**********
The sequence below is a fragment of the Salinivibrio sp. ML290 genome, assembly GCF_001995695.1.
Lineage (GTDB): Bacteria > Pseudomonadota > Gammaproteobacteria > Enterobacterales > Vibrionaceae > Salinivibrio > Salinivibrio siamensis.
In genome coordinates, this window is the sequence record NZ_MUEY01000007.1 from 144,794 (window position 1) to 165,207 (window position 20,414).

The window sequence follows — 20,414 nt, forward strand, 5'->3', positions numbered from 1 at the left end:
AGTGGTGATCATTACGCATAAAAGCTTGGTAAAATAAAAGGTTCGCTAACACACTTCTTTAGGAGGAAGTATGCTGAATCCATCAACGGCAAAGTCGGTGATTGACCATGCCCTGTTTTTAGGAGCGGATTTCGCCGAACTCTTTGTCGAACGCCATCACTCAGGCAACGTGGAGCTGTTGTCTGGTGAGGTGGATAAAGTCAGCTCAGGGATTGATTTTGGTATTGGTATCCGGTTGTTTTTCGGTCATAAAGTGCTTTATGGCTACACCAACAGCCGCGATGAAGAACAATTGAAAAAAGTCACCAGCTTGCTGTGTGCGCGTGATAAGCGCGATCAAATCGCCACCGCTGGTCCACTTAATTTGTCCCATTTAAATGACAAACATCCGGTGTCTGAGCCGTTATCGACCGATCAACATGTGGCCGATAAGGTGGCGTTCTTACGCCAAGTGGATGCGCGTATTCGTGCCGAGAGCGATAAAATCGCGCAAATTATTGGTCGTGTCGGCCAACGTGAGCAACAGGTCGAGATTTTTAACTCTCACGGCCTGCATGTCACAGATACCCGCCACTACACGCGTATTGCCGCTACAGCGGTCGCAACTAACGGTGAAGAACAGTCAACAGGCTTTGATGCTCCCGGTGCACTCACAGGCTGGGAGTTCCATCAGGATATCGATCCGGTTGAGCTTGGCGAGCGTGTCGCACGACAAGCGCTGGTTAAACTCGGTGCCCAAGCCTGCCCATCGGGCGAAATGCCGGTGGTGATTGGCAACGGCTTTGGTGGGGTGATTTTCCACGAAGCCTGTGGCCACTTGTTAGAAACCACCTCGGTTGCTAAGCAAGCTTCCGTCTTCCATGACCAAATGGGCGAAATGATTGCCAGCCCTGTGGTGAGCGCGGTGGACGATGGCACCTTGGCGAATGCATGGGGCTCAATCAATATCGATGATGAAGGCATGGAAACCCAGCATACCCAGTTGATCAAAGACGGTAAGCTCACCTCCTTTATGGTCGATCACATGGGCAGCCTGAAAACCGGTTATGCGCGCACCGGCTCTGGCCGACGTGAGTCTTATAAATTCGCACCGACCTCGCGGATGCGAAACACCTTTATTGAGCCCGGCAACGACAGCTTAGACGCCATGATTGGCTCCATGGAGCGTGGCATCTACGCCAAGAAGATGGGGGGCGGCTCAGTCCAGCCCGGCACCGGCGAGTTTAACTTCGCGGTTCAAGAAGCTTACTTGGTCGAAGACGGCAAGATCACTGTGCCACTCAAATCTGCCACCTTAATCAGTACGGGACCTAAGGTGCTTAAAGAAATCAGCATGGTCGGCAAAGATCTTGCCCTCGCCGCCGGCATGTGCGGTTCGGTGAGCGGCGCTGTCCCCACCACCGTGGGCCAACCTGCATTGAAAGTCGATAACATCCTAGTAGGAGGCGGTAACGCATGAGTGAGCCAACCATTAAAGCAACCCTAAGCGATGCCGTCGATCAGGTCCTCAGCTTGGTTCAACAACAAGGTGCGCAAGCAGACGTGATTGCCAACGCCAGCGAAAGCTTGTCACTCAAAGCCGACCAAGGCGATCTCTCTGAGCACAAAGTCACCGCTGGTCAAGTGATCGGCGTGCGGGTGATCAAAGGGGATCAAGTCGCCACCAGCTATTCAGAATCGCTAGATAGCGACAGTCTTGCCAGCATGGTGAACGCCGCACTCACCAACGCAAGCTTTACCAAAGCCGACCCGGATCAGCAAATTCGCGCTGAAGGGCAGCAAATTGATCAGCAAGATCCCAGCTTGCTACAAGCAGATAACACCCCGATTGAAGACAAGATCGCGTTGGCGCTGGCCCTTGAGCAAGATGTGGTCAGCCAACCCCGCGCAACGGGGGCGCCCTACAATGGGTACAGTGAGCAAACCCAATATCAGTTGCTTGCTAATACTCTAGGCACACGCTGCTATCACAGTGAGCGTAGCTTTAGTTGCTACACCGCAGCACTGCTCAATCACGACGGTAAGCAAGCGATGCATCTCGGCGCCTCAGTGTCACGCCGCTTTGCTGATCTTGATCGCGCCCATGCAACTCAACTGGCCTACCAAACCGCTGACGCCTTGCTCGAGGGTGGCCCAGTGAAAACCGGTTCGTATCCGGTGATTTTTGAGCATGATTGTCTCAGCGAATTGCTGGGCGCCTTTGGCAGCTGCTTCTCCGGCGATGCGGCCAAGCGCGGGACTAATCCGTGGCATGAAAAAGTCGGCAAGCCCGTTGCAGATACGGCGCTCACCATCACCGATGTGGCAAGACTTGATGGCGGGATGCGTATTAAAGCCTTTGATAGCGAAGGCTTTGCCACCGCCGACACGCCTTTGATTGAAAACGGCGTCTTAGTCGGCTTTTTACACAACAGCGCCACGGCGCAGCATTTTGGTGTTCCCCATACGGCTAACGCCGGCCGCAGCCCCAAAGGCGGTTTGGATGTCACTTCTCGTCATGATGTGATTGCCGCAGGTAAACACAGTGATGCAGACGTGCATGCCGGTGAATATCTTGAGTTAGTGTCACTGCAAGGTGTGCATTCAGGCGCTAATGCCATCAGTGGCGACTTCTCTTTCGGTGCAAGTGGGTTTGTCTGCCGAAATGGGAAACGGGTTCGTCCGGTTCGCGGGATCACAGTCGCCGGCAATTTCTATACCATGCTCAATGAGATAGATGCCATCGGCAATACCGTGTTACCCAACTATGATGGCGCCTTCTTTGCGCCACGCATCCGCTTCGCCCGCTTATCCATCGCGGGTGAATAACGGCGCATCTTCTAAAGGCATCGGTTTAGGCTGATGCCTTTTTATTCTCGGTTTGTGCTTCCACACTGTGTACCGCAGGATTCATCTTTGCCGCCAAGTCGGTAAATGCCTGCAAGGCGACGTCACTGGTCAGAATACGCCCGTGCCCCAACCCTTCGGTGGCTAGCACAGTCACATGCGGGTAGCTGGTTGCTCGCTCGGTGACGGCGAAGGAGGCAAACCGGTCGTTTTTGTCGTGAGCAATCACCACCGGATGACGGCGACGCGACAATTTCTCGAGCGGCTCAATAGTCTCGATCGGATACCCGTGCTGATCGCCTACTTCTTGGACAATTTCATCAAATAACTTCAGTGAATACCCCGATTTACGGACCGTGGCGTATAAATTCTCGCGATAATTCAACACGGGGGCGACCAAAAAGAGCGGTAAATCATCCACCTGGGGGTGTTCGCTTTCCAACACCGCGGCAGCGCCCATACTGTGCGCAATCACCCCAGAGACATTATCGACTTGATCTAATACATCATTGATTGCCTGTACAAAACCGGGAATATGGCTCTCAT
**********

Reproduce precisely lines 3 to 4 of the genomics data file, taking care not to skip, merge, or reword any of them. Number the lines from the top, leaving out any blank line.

In genome coordinates, this window is the sequence record NZ_MUEY01000007.1 from 144,794 (window position 1) to 165,207 (window position 20,414).

The window sequence follows — 20,414 nt, forward strand, 5'->3', positions numbered from 1 at the left end: